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5 Ways to Optimize Male Fertility During IVF

5 Ways to Optimize Male Fertility During IVF

OC Fertility recognizes that infertility is not necessarily “just a woman’s health issue” but also impacts men's health. In more than one-third of cases, sperm-related issues contribute to infertility in a couple. 

One way to diagnose male factor fertility issues is through a diagnostic test called a semen analysis. This non-invasive test allows us to evaluate the concentration, motility, and shape of the sperm to better assess if or how there may be a male factor component to infertility.  

For men concerned about male factor fertility, there are some steps one can take to optimize sperm health. Here are five ways to optimize male fertility for those pursuing fertility treatment or trying to optimize their natural fertility. 

5 Ways to Optimize Male Fertility During IVF

Maintain a Healthy Weight

For both men and women, your overall weight can contribute to your health, specifically reproductive health.  Being overweight can affect both the quantity and quality of sperm.  Excess weight in men may result in the metabolism of testosterone to estrogen via their fat cells, which can contribute towards lower sperm counts. Healthy diets and regular exercise play a big role in maintaining healthy body weight and should be modified to help lower BMI. 

Even for those who fall within normal BMI, it’s recommended to spend 30 minutes daily for at least five days a week doing moderate activity. This can include walking, riding a bike, or participating in a fitness class at your local gym. 

Eat a Well-Balanced Diet

The food we eat can also impact the quality and quantity of sperm, so it’s important to have a diet rich in fruits, vegetables, whole grains, and lean meats. All of these foods can help boost semen quality. 

Avoiding or limiting processed meats, caffeine, red meat, and trans fats is ideal for helping with sperm quality. This diet change doesn’t have to occur overnight, but making small swaps throughout the day for healthier options is a good start.

Quit Smoking As Soon As Possible

Smoking has been known to reduce the quality and quantity of sperm and can also cause male sexual dysfunction, including difficulty obtaining or maintaining an erection. Although smoking may have long-term health consequences, given that sperm is being produced at regular intervals, it is possible to see improvements in sperm counts after quitting smoking.  Regardless of the length of time you have smoked in the past, quitting smoking today will have a positive effect on your overall health, including reproductive health.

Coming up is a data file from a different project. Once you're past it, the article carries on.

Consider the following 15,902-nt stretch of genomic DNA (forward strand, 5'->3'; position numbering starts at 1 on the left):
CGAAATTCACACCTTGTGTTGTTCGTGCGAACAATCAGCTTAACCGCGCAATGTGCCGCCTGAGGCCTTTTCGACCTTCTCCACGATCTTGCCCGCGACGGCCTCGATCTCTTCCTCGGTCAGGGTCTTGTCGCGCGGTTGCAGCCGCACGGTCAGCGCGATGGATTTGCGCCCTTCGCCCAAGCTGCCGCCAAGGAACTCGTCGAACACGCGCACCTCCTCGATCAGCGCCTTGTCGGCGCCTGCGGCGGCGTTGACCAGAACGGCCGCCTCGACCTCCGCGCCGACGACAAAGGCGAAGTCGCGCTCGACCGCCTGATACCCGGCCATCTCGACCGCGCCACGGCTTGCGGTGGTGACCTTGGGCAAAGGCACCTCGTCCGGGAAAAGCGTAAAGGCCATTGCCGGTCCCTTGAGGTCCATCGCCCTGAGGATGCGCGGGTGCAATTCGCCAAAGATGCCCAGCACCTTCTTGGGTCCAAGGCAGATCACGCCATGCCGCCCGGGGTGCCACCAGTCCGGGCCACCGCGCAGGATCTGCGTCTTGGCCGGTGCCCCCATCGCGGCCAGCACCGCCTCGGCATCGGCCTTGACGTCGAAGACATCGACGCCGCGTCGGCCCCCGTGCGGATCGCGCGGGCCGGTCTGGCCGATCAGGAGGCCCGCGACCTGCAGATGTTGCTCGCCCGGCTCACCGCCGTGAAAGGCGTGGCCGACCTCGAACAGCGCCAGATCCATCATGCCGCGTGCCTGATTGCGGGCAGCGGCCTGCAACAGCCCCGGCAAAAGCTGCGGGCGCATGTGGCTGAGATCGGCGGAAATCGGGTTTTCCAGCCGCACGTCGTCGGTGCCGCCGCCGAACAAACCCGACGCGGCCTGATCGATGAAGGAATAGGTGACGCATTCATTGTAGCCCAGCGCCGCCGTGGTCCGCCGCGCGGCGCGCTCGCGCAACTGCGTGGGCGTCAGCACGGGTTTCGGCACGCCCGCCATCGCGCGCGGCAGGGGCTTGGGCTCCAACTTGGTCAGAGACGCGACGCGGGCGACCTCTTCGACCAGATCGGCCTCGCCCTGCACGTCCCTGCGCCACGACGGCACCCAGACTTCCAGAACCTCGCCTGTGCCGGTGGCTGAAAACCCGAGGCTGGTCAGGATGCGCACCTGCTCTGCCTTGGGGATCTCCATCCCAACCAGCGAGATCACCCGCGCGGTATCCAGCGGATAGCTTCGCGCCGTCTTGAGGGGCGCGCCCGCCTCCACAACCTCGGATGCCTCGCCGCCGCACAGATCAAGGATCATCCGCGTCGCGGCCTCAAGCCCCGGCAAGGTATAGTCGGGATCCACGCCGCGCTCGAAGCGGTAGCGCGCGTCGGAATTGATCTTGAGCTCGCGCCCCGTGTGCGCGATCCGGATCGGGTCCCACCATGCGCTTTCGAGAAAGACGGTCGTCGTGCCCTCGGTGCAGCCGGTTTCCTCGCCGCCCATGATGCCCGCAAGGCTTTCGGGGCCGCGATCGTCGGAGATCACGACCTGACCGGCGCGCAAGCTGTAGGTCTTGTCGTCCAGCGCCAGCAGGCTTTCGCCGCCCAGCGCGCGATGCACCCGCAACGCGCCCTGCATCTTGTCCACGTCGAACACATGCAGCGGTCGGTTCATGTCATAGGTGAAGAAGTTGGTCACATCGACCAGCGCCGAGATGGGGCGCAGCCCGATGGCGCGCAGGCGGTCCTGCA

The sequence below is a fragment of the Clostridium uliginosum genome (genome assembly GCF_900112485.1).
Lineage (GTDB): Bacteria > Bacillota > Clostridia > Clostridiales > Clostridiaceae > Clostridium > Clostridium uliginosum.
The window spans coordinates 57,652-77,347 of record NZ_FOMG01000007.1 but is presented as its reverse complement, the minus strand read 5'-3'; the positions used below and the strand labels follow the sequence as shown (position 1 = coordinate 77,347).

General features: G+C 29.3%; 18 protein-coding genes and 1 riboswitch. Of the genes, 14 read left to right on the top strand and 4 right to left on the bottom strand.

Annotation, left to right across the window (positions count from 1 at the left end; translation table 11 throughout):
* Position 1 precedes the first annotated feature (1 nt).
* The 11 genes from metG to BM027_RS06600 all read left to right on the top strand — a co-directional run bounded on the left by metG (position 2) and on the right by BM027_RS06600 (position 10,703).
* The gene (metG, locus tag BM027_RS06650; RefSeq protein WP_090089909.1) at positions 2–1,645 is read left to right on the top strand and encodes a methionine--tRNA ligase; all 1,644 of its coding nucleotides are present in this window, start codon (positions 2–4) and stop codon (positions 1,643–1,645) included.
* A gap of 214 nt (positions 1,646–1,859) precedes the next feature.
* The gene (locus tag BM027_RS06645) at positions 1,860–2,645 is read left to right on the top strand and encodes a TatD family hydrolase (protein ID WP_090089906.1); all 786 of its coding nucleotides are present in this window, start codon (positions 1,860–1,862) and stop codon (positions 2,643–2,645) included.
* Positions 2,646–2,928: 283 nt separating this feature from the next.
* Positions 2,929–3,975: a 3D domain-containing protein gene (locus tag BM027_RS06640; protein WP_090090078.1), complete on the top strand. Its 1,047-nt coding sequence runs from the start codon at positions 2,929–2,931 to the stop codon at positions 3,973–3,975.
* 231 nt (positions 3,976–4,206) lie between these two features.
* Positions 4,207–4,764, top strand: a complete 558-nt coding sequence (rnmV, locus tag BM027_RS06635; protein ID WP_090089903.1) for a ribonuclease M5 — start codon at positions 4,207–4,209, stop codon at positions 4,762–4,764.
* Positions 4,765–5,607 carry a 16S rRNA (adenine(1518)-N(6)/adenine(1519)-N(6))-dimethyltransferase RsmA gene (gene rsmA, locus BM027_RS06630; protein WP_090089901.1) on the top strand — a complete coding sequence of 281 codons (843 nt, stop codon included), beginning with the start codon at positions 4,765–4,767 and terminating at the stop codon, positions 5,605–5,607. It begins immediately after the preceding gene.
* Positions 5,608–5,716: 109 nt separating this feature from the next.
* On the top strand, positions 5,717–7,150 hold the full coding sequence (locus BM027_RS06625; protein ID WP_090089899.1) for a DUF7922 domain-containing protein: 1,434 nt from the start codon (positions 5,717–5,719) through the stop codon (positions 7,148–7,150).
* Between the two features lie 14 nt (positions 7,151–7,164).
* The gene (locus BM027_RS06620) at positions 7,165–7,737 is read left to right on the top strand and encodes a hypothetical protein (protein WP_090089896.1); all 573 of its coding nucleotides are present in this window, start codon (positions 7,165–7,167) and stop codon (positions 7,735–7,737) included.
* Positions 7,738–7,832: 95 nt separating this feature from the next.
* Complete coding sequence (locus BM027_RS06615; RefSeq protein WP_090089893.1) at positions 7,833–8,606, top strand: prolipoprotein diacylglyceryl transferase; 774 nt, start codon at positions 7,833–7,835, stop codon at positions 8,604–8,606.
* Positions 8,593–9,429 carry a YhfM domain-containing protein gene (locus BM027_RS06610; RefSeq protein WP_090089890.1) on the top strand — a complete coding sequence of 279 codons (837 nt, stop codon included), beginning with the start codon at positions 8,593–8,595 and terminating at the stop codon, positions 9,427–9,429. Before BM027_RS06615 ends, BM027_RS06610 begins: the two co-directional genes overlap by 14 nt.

Even secondhand smoke is quite toxic and can affect those around you, including your partner and their fertility, so it’s ideal for both partners to quit smoking. It’s important to be supportive of each other when trying to quit.

Reduce Your Alcohol Intake

Excessive alcohol use can hinder fertility for both men and women, so it’s important to evaluate how much is consumed each week and determine if that should be reduced. Patients don’t need to stop drinking while undergoing treatment, but limiting their consumption to three or fewer drinks a week can help improve outcomes, including libido.

Talk to Your Doctor About Medications and Supplements Use

Some medications or supplements taken for reasons outside of fertility could possibly harm sperm quality or quantity.  It’s important to let the fertility specialist know of any medication or supplementations you are taking. While some medications are required to maintain general health and can’t be stopped, the doctor can work with you to see your options to optimize sperm health.

Your doctor may also recommend medications or supplements to increase sperm health if they see that it’s right for you.

Author
Dr. Nidhee Sachdev Dr. Nidhee Sachdev Nidhee Sachdev, MD has trained among the most prestigious and diverse medical programs in the country, including fellowship training in reproductive endocrinology and infertility at the prestigious New York University (NYU) Langone Fertility Center in New York City where she conducted research on preimplantation genetic screening (PGS) and the University of Chicago Medical Center, where she earned the academic distinction of chief resident in obstetrics and gynecology, and trained under a top recurrent pregnancy loss expert. Dr. Sachdev is passionate about providing individualized, collaborative patient care. She started her medical career right here in Orange County, earning her Doctor of Medicine at the University of California, Irvine, School of Medicine.

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